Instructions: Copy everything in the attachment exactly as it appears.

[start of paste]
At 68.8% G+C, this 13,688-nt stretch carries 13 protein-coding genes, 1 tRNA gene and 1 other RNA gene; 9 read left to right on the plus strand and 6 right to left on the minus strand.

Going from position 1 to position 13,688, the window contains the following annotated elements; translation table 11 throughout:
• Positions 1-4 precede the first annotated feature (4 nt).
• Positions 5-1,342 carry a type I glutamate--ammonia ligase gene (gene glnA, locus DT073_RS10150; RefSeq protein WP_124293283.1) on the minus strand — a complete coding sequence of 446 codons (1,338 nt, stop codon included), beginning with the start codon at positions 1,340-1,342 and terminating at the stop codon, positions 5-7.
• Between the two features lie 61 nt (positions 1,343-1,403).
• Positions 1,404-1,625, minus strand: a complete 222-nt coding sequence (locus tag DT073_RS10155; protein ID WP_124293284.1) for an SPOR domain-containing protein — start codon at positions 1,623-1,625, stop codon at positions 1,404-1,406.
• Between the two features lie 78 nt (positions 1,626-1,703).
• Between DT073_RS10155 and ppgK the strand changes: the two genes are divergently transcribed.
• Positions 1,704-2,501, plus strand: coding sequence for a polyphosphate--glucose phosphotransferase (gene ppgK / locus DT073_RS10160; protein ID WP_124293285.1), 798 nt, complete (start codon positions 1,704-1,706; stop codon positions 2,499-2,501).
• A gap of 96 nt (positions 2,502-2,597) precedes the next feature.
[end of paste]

At 68.8% G+C, this 13,688-nt stretch carries 13 protein-coding genes, 1 tRNA gene and 1 other RNA gene; 9 read left to right on the plus strand and 6 right to left on the minus strand.

Going from position 1 to position 13,688, the window contains the following annotated elements; translation table 11 throughout:
• Positions 1-4 precede the first annotated feature (4 nt).
• Positions 5-1,342 carry a type I glutamate--ammonia ligase gene (gene glnA, locus DT073_RS10150; RefSeq protein WP_124293283.1) on the minus strand — a complete coding sequence of 446 codons (1,338 nt, stop codon included), beginning with the start codon at positions 1,340-1,342 and terminating at the stop codon, positions 5-7.
• Between the two features lie 61 nt (positions 1,343-1,403).
• Positions 1,404-1,625, minus strand: a complete 222-nt coding sequence (locus tag DT073_RS10155; protein ID WP_124293284.1) for an SPOR domain-containing protein — start codon at positions 1,623-1,625, stop codon at positions 1,404-1,406.
• Between the two features lie 78 nt (positions 1,626-1,703).
• Between DT073_RS10155 and ppgK the strand changes: the two genes are divergently transcribed.
• Positions 1,704-2,501, plus strand: coding sequence for a polyphosphate--glucose phosphotransferase (gene ppgK / locus DT073_RS10160; protein ID WP_124293285.1), 798 nt, complete (start codon positions 1,704-1,706; stop codon positions 2,499-2,501).
• A gap of 96 nt (positions 2,502-2,597) precedes the next feature.